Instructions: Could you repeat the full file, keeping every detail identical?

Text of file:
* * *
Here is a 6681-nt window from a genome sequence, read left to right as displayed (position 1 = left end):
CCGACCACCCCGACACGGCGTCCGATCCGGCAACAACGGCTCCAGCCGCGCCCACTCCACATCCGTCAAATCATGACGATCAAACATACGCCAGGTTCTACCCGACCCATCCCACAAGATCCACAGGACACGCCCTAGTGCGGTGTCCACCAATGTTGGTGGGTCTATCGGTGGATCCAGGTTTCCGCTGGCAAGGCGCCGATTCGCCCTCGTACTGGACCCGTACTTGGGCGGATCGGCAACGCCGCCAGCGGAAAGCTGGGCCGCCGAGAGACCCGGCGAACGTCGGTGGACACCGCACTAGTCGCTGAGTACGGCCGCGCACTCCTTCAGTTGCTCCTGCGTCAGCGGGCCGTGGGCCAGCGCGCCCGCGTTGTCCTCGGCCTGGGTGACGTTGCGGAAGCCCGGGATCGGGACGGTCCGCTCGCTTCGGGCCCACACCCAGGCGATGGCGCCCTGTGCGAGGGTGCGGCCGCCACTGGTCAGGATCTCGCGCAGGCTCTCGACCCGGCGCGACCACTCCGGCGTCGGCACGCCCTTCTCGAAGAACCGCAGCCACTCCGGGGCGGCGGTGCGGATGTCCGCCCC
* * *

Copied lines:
Here is a 6681-nt window from a genome sequence, read left to right as displayed (position 1 = left end):
CCGACCACCCCGACACGGCGTCCGATCCGGCAACAACGGCTCCAGCCGCGCCCACTCCACATCCGTCAAATCATGACGATCAAACATACGCCAGGTTCTACCCGACCCATCCCACAAGATCCACAGGACACGCCCTAGTGCGGTGTCCACCAATGTTGGTGGGTCTATCGGTGGATCCAGGTTTCCGCTGGCAAGGCGCCGATTCGCCCTCGTACTGGACCCGTACTTGGGCGGATCGGCAACGCCGCCAGCGGAAAGCTGGGCCGCCGAGAGACCCGGCGAACGTCGGTGGACACCGCACTAGTCGCTGAGTACGGCCGCGCACTCCTTCAGTTGCTCCTGCGTCAGCGGGCCGTGGGCCAGCGCGCCCGCGTTGTCCTCGGCCTGGGTGACGTTGCGGAAGCCCGGGATCGGGACGGTCCGCTCGCTTCGGGCCCACACCCAGGCGATGGCGCCCTGTGCGAGGGTGCGGCCGCCACTGGTCAGGATCTCGCGCAGGCTCTCGACCCGGCGCGACCACTCCGGCGTCGGCACGCCCTTCTCGAAGAACCGCAGCCACTCCGGGGCGGCGGTGCGGATGTCCGCCCC